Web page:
Old South Military Antiques

Burger and Brothers First National Guidon
Item #: OS-6501


The swallowtail Guidon shown here was used by the Army of Northern Virginia’s Cavalry Companies and just as the name implies, they were used to guide-on. When formed for battle, the cavalry was stretched out in a line running from left to right. At the center of the regiment, the battle flag would be displayed. At intervals up and down the line, company flag bearers would carry Guidons attached to lances. During the advance, it was essential that the troopers maintain alignment in order to maximize the shock of the charge. Each Guidon Flag bearer advanced in echelon, slightly behind the regimental standard. This allowed the troopers to maintain alignment with their comrades left and right even if the view was limited by smoke, dust or obstacles.

The First National pattern Guidon measures seventeen inches on the fly, by twelve inches on the hoist. The stars on this example, as with all of this pattern, are only on the left side. In William Albaugh’s, 1960 edition of Confederate Edged Weapons, he makes note of the fact that in his youth, this pattern was "relatively common in Richmond. All seen at that time were identical, having attached to the 8-foot ash staff, by means of three tacks, a small Stars and Bars Confederate flag which contained 11 four pointed stars. The flag was of the swallow-tailed guidon variety and very poorly made, the stars being only on the left side of the flag.” He also noted the size, "seventeen by twelve inches”. Albaugh did not know who made them; but, he referenced an 1896 dated receipt for a lance "taken at the fall of Richmond”.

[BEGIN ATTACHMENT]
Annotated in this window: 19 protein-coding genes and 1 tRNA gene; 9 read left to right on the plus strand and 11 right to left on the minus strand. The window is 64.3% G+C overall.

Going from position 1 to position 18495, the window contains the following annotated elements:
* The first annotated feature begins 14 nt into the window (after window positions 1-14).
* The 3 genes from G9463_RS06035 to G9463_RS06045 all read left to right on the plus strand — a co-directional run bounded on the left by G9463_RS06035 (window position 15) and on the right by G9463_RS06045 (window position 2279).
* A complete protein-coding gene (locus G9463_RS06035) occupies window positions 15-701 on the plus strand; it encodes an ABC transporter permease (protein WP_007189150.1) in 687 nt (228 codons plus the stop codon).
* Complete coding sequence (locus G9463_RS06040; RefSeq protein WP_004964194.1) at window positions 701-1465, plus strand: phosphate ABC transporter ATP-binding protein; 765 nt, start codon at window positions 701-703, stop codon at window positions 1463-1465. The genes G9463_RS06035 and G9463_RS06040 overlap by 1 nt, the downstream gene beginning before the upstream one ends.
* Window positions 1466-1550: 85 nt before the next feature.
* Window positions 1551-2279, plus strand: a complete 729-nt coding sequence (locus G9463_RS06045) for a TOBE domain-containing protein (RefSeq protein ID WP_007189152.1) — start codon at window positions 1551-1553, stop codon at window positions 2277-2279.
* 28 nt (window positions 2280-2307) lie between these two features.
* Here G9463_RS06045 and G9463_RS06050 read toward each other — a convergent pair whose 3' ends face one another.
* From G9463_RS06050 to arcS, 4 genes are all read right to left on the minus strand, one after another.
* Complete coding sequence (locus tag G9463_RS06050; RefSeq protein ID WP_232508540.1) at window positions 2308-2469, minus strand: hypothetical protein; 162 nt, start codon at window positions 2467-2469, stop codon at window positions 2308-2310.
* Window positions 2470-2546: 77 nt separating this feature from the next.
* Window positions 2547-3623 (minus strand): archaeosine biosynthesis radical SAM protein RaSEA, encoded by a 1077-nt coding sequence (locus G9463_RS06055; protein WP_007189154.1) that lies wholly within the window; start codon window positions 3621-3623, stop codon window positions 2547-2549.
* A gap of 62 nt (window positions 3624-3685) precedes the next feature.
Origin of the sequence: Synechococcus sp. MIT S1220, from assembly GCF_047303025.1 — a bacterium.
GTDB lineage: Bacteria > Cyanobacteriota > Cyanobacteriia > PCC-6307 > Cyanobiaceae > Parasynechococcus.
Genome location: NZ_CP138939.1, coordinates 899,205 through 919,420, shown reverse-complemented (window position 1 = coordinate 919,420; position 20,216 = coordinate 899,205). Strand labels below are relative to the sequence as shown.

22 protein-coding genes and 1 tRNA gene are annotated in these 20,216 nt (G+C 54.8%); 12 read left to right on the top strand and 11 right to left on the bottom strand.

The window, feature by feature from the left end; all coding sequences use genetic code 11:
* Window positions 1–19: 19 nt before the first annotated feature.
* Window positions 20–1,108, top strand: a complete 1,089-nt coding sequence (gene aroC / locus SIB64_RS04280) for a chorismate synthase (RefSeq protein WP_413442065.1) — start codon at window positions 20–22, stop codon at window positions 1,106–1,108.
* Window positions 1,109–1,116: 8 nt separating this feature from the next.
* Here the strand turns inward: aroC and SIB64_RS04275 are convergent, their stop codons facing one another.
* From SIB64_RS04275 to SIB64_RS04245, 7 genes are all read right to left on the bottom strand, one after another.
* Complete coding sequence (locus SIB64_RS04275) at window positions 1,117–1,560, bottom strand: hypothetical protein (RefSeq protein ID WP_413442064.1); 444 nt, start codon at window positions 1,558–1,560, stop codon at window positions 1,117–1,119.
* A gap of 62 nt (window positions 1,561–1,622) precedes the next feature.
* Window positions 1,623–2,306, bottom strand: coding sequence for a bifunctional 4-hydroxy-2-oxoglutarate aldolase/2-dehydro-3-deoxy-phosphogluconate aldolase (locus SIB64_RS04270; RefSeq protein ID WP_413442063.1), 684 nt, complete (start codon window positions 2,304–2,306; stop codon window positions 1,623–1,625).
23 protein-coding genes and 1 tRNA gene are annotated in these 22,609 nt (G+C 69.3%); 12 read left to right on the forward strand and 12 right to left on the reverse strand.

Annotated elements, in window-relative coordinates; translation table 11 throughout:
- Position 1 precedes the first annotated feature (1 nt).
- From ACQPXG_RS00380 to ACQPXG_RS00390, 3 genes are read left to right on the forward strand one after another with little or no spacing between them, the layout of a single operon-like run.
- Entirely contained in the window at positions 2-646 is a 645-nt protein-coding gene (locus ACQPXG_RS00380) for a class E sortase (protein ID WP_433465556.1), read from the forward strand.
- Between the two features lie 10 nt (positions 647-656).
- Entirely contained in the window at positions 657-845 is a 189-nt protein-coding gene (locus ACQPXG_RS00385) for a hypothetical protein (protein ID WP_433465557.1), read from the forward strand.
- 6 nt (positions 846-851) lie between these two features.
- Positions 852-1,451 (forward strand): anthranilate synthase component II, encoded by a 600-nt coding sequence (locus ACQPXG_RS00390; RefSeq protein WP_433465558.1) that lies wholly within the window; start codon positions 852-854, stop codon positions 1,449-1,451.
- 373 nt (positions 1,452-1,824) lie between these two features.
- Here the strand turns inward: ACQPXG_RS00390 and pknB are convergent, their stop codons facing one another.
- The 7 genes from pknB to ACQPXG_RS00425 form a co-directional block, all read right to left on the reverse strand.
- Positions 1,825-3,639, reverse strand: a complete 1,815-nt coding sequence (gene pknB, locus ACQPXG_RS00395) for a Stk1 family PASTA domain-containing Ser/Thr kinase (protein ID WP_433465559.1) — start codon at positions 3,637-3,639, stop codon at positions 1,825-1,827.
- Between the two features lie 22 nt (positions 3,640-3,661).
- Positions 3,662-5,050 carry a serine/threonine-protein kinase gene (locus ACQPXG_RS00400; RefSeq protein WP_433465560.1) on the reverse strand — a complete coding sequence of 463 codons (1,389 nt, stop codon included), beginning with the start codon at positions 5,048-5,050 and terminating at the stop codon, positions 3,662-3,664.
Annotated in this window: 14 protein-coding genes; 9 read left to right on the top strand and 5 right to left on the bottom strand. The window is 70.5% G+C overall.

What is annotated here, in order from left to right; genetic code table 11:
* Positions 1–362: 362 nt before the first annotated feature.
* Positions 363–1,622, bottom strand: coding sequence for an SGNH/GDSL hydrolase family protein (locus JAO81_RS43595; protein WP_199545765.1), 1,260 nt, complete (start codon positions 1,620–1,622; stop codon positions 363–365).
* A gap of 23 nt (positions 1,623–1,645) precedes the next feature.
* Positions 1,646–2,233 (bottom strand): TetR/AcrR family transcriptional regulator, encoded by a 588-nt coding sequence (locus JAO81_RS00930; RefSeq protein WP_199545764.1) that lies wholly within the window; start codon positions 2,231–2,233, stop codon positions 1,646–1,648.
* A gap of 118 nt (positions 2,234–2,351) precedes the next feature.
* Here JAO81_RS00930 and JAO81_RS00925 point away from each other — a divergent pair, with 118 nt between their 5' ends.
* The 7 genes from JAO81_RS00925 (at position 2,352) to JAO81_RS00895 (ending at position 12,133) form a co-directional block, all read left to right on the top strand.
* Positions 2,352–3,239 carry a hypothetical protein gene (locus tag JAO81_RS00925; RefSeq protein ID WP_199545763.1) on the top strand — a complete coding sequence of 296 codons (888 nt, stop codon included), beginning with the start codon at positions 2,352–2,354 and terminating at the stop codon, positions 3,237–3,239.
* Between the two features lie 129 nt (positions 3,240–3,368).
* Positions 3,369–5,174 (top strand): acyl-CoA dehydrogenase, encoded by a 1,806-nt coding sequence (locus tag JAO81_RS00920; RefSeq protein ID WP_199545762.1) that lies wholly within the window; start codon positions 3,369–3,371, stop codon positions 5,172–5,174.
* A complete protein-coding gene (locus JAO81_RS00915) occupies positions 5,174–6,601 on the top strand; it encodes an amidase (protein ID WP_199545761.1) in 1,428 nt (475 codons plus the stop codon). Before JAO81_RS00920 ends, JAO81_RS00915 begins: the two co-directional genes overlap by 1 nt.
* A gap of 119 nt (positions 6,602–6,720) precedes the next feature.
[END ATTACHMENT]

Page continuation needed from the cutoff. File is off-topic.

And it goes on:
I have in my possession, a copy of a January, 1862, bill from Burger and Brothers, charging the Confederate States of America, for 283 "Lances and Flags” at six dollars each. Undoubtedly there were many other shipments, but the invoices have not survived. It has been recently learned by Greg Biggs that Richmond’s most famous belles: Hettie, Jennie, and Constance Cary made and sold these guidons to Burger and Brothers for five dollars, who marked them up one dollar and resold them. These same ladies sewed the very first Confederate Battle Flag.

Very, very few of these have survived in such good condition and bright colors.


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